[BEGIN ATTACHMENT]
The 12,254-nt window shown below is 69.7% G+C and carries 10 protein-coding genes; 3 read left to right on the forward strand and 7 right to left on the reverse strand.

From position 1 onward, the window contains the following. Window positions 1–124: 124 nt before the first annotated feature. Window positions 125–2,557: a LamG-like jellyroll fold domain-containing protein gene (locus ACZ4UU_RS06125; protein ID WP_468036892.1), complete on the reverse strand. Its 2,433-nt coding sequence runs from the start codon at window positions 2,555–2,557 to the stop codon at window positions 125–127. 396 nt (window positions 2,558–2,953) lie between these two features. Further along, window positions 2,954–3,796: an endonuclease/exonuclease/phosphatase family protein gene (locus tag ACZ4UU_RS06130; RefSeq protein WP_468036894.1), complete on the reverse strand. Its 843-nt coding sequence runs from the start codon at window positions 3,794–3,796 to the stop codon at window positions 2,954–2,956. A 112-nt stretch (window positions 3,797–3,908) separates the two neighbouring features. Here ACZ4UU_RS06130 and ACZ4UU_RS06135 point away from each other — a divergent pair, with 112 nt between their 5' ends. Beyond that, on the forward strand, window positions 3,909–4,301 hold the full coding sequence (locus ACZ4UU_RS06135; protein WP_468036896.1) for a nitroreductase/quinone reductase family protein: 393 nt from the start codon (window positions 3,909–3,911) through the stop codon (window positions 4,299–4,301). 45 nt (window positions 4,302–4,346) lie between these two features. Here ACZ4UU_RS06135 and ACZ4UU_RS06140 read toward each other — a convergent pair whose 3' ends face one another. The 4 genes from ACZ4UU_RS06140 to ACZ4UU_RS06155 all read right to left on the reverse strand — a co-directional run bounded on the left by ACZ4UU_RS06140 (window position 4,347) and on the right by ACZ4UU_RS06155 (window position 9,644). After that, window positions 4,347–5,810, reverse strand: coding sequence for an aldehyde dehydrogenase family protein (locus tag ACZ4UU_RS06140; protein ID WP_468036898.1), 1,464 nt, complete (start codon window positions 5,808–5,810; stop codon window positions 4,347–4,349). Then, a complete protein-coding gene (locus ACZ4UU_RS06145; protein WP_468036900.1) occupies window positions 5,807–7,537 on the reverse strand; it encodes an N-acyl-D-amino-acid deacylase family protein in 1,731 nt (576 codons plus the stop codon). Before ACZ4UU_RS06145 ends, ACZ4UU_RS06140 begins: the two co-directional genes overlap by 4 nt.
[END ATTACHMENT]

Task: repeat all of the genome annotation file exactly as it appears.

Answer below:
The 12,254-nt window shown below is 69.7% G+C and carries 10 protein-coding genes; 3 read left to right on the forward strand and 7 right to left on the reverse strand.

From position 1 onward, the window contains the following. Window positions 1–124: 124 nt before the first annotated feature. Window positions 125–2,557: a LamG-like jellyroll fold domain-containing protein gene (locus ACZ4UU_RS06125; protein ID WP_468036892.1), complete on the reverse strand. Its 2,433-nt coding sequence runs from the start codon at window positions 2,555–2,557 to the stop codon at window positions 125–127. 396 nt (window positions 2,558–2,953) lie between these two features. Further along, window positions 2,954–3,796: an endonuclease/exonuclease/phosphatase family protein gene (locus tag ACZ4UU_RS06130; RefSeq protein WP_468036894.1), complete on the reverse strand. Its 843-nt coding sequence runs from the start codon at window positions 3,794–3,796 to the stop codon at window positions 2,954–2,956. A 112-nt stretch (window positions 3,797–3,908) separates the two neighbouring features. Here ACZ4UU_RS06130 and ACZ4UU_RS06135 point away from each other — a divergent pair, with 112 nt between their 5' ends. Beyond that, on the forward strand, window positions 3,909–4,301 hold the full coding sequence (locus ACZ4UU_RS06135; protein WP_468036896.1) for a nitroreductase/quinone reductase family protein: 393 nt from the start codon (window positions 3,909–3,911) through the stop codon (window positions 4,299–4,301). 45 nt (window positions 4,302–4,346) lie between these two features. Here ACZ4UU_RS06135 and ACZ4UU_RS06140 read toward each other — a convergent pair whose 3' ends face one another. The 4 genes from ACZ4UU_RS06140 to ACZ4UU_RS06155 all read right to left on the reverse strand — a co-directional run bounded on the left by ACZ4UU_RS06140 (window position 4,347) and on the right by ACZ4UU_RS06155 (window position 9,644). After that, window positions 4,347–5,810, reverse strand: coding sequence for an aldehyde dehydrogenase family protein (locus tag ACZ4UU_RS06140; protein ID WP_468036898.1), 1,464 nt, complete (start codon window positions 5,808–5,810; stop codon window positions 4,347–4,349). Then, a complete protein-coding gene (locus ACZ4UU_RS06145; protein WP_468036900.1) occupies window positions 5,807–7,537 on the reverse strand; it encodes an N-acyl-D-amino-acid deacylase family protein in 1,731 nt (576 codons plus the stop codon). Before ACZ4UU_RS06145 ends, ACZ4UU_RS06140 begins: the two co-directional genes overlap by 4 nt.